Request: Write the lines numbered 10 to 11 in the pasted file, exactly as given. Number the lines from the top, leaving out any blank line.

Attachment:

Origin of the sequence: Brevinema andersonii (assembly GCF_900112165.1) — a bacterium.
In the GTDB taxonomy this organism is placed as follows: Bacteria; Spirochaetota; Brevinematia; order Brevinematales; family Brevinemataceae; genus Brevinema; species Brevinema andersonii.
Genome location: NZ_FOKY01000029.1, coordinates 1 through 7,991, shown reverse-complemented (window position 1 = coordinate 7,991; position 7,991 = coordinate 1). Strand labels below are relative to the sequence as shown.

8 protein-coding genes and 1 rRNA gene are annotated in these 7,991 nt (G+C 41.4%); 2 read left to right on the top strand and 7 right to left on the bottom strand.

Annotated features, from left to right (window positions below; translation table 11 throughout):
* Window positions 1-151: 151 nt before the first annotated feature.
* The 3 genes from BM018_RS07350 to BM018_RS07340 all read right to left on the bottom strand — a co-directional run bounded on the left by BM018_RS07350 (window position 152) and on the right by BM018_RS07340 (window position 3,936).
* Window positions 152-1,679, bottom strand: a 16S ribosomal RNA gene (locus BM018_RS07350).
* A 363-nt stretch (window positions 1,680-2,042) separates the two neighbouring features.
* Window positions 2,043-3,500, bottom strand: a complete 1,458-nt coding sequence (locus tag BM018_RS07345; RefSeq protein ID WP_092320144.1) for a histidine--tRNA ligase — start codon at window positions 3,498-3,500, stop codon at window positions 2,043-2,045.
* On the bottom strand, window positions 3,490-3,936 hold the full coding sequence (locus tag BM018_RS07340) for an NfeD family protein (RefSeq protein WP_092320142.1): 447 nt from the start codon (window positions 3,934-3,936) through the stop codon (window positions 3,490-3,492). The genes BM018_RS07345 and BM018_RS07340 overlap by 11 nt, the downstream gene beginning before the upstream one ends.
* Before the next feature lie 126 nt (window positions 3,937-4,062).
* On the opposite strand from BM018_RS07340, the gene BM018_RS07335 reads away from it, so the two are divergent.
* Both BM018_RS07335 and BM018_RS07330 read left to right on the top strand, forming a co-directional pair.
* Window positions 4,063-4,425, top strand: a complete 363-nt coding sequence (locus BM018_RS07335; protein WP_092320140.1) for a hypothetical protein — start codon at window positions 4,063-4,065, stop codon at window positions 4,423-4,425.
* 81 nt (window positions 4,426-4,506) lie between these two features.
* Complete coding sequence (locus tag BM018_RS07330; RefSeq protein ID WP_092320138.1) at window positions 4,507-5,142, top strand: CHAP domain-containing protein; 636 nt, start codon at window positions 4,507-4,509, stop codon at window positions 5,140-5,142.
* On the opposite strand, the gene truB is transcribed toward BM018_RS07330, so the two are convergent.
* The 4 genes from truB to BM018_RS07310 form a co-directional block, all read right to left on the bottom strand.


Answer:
* Window positions 2,043-3,500, bottom strand: a complete 1,458-nt coding sequence (locus tag BM018_RS07345; RefSeq protein ID WP_092320144.1) for a histidine--tRNA ligase — start codon at window positions 3,498-3,500, stop codon at window positions 2,043-2,045.
* On the bottom strand, window positions 3,490-3,936 hold the full coding sequence (locus tag BM018_RS07340) for an NfeD family protein (RefSeq protein WP_092320142.1): 447 nt from the start codon (window positions 3,934-3,936) through the stop codon (window positions 3,490-3,492). The genes BM018_RS07345 and BM018_RS07340 overlap by 11 nt, the downstream gene beginning before the upstream one ends.